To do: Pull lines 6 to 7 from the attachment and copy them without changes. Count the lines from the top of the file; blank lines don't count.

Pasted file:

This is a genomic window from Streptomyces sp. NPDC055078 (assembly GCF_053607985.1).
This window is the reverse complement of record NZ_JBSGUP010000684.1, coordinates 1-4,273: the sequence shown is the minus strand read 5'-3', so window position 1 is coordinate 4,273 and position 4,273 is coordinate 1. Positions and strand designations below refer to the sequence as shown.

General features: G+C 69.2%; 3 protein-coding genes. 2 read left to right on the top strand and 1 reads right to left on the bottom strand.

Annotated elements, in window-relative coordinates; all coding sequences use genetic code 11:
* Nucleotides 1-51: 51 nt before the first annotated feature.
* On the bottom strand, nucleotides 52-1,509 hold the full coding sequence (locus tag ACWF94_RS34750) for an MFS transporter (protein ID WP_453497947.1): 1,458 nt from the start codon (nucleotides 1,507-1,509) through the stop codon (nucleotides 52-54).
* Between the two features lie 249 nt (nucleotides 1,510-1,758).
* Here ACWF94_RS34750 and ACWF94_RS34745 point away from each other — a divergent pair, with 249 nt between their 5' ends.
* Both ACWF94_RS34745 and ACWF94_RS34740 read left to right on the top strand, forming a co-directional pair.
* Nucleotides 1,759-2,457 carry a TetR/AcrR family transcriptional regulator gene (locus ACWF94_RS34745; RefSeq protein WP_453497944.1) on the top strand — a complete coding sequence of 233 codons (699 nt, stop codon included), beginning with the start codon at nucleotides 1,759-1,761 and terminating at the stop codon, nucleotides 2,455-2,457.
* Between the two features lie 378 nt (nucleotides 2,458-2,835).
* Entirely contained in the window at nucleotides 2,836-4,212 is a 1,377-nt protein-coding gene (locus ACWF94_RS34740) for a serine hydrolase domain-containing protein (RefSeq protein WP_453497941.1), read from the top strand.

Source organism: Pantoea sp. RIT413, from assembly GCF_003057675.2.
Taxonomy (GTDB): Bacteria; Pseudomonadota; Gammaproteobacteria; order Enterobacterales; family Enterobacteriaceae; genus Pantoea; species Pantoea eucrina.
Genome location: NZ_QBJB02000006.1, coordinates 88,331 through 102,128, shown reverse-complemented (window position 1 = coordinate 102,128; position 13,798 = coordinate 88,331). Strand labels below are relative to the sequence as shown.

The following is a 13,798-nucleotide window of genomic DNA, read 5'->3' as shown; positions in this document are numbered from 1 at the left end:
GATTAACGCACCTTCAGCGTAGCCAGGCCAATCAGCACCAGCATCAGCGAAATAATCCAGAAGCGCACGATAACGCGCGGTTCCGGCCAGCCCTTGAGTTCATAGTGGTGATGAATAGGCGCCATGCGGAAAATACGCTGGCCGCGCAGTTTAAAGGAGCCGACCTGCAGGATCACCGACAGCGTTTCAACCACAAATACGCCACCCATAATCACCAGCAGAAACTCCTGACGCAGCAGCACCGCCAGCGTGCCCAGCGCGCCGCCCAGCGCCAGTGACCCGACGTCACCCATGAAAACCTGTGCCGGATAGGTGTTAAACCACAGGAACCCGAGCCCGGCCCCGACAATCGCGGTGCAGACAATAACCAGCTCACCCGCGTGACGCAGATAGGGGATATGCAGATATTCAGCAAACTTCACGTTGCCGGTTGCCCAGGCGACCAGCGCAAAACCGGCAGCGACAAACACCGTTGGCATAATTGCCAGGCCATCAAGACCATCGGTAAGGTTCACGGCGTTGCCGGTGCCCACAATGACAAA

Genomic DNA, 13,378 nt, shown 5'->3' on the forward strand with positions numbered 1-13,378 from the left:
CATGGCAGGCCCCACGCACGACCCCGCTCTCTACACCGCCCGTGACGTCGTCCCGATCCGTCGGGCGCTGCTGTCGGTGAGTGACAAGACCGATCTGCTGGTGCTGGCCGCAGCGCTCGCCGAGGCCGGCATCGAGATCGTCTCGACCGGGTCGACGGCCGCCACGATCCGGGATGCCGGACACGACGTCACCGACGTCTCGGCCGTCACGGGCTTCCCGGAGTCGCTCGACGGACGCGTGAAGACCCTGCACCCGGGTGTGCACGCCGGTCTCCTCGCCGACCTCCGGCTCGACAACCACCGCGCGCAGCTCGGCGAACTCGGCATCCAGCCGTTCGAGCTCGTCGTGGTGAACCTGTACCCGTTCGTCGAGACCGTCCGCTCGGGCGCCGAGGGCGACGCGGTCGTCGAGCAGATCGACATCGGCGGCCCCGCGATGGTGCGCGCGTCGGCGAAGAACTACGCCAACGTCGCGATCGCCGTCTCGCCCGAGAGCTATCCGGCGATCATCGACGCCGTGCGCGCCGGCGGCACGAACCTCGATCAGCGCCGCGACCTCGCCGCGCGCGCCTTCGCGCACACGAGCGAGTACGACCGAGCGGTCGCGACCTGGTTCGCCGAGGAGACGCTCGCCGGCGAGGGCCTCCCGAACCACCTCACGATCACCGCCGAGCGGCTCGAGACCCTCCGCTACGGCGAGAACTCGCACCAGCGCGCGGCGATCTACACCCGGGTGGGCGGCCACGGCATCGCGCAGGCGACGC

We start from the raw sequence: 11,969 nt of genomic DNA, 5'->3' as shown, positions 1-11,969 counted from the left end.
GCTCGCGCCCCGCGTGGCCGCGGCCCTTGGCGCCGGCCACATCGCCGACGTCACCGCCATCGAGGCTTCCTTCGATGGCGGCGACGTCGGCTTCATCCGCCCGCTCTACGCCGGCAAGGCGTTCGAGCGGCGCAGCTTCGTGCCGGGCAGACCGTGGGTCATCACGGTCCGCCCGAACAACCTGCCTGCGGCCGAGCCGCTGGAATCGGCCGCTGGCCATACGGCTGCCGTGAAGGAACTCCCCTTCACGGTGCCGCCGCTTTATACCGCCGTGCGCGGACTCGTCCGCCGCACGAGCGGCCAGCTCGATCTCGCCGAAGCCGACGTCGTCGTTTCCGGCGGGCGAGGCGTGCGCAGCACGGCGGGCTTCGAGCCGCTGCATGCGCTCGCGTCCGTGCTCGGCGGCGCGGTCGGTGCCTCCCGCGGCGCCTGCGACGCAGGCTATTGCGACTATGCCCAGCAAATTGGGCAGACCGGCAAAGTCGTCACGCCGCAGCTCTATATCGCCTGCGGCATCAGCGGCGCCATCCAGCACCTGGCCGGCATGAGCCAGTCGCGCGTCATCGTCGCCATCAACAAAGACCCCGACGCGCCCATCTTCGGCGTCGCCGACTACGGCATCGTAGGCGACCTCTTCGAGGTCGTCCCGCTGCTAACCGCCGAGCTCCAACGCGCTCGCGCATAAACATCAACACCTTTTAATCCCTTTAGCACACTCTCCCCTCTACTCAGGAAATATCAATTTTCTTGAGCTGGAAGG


* On the bottom strand, nucleotides 52-1,509 hold the full coding sequence (locus tag ACWF94_RS34750) for an MFS transporter (protein ID WP_453497947.1): 1,458 nt from the start codon (nucleotides 1,507-1,509) through the stop codon (nucleotides 52-54).
* Between the two features lie 249 nt (nucleotides 1,510-1,758).